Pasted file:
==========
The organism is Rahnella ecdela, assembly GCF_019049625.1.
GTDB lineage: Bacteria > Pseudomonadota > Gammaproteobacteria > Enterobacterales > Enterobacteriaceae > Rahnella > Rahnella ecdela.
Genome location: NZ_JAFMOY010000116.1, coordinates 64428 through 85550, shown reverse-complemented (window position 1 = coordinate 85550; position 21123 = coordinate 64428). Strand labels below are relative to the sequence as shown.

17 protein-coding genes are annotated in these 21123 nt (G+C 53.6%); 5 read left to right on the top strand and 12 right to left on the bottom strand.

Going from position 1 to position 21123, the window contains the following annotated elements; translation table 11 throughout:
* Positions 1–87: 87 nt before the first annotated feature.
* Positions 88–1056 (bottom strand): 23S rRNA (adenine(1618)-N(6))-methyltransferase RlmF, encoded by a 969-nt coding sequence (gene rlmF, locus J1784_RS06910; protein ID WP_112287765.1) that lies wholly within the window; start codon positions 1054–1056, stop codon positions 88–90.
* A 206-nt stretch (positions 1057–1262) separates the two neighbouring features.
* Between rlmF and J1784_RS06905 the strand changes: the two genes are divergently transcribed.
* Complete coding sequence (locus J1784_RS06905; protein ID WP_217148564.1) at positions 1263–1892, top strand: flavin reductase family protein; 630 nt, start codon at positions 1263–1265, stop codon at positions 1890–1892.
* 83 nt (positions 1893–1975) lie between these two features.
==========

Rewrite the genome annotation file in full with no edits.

The organism is Rahnella ecdela, assembly GCF_019049625.1.
GTDB lineage: Bacteria > Pseudomonadota > Gammaproteobacteria > Enterobacterales > Enterobacteriaceae > Rahnella > Rahnella ecdela.
Genome location: NZ_JAFMOY010000116.1, coordinates 64428 through 85550, shown reverse-complemented (window position 1 = coordinate 85550; position 21123 = coordinate 64428). Strand labels below are relative to the sequence as shown.

17 protein-coding genes are annotated in these 21123 nt (G+C 53.6%); 5 read left to right on the top strand and 12 right to left on the bottom strand.

Going from position 1 to position 21123, the window contains the following annotated elements; translation table 11 throughout:
* Positions 1–87: 87 nt before the first annotated feature.
* Positions 88–1056 (bottom strand): 23S rRNA (adenine(1618)-N(6))-methyltransferase RlmF, encoded by a 969-nt coding sequence (gene rlmF, locus J1784_RS06910; protein ID WP_112287765.1) that lies wholly within the window; start codon positions 1054–1056, stop codon positions 88–90.
* A 206-nt stretch (positions 1057–1262) separates the two neighbouring features.
* Between rlmF and J1784_RS06905 the strand changes: the two genes are divergently transcribed.
* Complete coding sequence (locus J1784_RS06905; protein ID WP_217148564.1) at positions 1263–1892, top strand: flavin reductase family protein; 630 nt, start codon at positions 1263–1265, stop codon at positions 1890–1892.
* 83 nt (positions 1893–1975) lie between these two features.